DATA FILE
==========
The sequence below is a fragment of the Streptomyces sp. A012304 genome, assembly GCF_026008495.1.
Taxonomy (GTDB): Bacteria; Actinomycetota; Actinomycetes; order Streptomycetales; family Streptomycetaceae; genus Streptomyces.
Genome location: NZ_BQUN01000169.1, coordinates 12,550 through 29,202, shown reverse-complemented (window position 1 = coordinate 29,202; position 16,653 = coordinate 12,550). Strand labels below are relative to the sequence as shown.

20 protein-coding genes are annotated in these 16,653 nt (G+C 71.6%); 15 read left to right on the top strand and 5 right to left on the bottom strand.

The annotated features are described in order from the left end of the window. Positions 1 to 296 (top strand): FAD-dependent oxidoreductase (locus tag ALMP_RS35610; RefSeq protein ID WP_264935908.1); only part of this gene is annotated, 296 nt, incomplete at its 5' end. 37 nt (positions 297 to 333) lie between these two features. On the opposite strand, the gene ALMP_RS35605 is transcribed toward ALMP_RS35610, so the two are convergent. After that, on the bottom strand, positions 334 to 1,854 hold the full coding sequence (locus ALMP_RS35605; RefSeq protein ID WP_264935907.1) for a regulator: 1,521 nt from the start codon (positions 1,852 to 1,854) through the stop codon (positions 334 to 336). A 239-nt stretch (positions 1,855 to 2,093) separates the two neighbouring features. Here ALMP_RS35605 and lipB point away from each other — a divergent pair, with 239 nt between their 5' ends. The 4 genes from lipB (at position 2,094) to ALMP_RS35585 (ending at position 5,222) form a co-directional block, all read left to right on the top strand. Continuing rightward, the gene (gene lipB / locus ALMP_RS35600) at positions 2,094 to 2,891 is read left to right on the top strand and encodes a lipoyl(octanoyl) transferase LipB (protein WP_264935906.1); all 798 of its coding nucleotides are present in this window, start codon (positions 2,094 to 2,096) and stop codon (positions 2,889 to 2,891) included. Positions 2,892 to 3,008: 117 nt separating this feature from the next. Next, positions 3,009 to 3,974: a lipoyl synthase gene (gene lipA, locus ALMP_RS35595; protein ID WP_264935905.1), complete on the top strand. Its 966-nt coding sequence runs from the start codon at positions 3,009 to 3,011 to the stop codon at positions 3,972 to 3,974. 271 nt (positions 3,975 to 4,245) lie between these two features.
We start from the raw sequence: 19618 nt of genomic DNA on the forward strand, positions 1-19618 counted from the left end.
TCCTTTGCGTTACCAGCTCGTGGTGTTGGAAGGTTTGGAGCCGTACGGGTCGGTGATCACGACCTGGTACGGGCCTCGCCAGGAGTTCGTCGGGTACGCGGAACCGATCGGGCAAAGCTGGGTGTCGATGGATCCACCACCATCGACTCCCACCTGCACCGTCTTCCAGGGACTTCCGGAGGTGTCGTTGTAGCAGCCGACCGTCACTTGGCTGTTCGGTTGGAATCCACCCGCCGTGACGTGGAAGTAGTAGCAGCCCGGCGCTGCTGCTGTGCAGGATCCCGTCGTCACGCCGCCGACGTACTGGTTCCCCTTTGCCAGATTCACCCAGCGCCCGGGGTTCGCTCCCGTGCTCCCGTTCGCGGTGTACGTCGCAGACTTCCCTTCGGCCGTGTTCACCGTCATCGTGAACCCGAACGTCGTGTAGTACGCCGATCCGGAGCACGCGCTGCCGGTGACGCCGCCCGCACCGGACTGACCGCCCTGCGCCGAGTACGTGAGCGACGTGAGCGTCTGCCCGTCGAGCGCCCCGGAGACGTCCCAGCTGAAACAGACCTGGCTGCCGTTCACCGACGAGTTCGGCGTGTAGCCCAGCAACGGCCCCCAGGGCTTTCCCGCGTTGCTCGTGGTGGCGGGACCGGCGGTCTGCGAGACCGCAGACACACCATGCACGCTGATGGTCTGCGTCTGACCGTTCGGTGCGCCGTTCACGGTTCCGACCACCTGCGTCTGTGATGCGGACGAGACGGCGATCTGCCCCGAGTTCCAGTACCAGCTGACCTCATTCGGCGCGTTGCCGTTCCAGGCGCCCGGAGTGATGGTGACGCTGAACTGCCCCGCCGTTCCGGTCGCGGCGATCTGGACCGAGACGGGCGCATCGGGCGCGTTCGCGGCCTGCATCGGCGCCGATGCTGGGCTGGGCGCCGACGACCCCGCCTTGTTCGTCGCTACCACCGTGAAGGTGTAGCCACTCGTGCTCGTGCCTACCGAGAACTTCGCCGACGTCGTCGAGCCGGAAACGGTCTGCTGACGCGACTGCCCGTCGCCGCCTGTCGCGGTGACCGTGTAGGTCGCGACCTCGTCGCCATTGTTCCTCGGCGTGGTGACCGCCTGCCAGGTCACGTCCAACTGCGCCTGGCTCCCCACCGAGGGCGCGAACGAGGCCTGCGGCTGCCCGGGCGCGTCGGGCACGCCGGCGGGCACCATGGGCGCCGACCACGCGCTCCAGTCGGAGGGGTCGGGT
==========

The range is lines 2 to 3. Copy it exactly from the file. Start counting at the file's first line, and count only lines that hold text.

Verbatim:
Taxonomy (GTDB): Bacteria; Actinomycetota; Actinomycetes; order Streptomycetales; family Streptomycetaceae; genus Streptomyces.
Genome location: NZ_BQUN01000169.1, coordinates 12,550 through 29,202, shown reverse-complemented (window position 1 = coordinate 29,202; position 16,653 = coordinate 12,550). Strand labels below are relative to the sequence as shown.